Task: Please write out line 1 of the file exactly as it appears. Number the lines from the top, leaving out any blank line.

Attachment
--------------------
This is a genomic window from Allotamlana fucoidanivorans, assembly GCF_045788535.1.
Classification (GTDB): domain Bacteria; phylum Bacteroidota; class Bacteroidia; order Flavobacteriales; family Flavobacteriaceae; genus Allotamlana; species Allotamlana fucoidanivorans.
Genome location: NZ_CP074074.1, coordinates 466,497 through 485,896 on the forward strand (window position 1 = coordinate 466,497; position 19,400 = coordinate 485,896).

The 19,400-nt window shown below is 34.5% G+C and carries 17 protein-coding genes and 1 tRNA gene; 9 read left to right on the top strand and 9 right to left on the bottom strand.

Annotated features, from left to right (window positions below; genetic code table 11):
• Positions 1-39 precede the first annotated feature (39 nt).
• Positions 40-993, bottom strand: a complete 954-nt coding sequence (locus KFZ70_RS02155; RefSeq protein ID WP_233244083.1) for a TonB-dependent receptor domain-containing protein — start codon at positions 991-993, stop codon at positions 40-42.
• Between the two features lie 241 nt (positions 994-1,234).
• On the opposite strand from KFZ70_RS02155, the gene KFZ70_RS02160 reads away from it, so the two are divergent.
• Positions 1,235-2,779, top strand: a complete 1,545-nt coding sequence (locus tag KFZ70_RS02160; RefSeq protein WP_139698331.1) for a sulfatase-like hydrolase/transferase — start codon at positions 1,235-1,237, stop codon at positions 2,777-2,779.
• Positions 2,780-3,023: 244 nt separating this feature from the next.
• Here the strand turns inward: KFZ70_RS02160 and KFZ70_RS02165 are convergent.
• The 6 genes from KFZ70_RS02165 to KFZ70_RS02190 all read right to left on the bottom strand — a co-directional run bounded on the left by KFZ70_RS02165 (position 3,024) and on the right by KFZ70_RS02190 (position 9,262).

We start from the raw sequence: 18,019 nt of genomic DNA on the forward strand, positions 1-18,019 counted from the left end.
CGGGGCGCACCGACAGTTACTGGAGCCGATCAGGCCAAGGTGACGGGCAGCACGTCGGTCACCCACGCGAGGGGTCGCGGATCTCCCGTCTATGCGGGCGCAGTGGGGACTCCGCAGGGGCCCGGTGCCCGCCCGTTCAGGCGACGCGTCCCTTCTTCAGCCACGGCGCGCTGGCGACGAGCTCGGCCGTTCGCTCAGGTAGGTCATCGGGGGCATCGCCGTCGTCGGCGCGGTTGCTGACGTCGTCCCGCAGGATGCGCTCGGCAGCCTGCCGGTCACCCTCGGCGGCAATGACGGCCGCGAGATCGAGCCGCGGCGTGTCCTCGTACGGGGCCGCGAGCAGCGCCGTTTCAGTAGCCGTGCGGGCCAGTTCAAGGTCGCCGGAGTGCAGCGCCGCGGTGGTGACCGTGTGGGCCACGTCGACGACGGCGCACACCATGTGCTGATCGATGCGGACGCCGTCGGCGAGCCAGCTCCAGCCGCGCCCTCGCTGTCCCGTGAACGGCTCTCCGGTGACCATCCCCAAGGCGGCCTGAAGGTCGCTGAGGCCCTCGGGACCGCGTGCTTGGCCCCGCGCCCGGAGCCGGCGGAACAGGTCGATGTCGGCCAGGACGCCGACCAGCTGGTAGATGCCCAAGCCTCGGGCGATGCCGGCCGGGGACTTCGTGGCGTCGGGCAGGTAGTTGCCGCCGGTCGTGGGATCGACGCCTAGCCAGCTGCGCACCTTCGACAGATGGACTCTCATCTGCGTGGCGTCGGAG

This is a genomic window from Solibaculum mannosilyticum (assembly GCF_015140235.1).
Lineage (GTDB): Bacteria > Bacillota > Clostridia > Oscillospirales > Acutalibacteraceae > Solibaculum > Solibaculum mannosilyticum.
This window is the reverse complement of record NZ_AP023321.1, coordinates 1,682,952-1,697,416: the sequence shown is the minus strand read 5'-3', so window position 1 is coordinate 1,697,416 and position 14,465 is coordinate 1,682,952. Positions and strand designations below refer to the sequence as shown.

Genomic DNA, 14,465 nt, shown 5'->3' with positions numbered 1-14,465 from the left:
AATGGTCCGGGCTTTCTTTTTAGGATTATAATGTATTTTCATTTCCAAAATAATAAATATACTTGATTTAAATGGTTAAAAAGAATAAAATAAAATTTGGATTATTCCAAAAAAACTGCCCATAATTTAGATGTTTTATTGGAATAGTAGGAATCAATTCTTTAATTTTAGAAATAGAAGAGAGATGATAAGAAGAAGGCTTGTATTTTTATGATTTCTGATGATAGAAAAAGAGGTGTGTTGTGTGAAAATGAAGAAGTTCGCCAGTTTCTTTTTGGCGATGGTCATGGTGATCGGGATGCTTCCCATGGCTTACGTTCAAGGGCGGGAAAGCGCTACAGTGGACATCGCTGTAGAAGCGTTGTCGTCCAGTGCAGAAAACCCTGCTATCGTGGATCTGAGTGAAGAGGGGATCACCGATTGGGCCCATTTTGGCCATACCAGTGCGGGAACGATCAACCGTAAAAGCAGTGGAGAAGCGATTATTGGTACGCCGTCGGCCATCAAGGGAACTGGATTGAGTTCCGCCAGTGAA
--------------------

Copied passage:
This is a genomic window from Allotamlana fucoidanivorans, assembly GCF_045788535.1.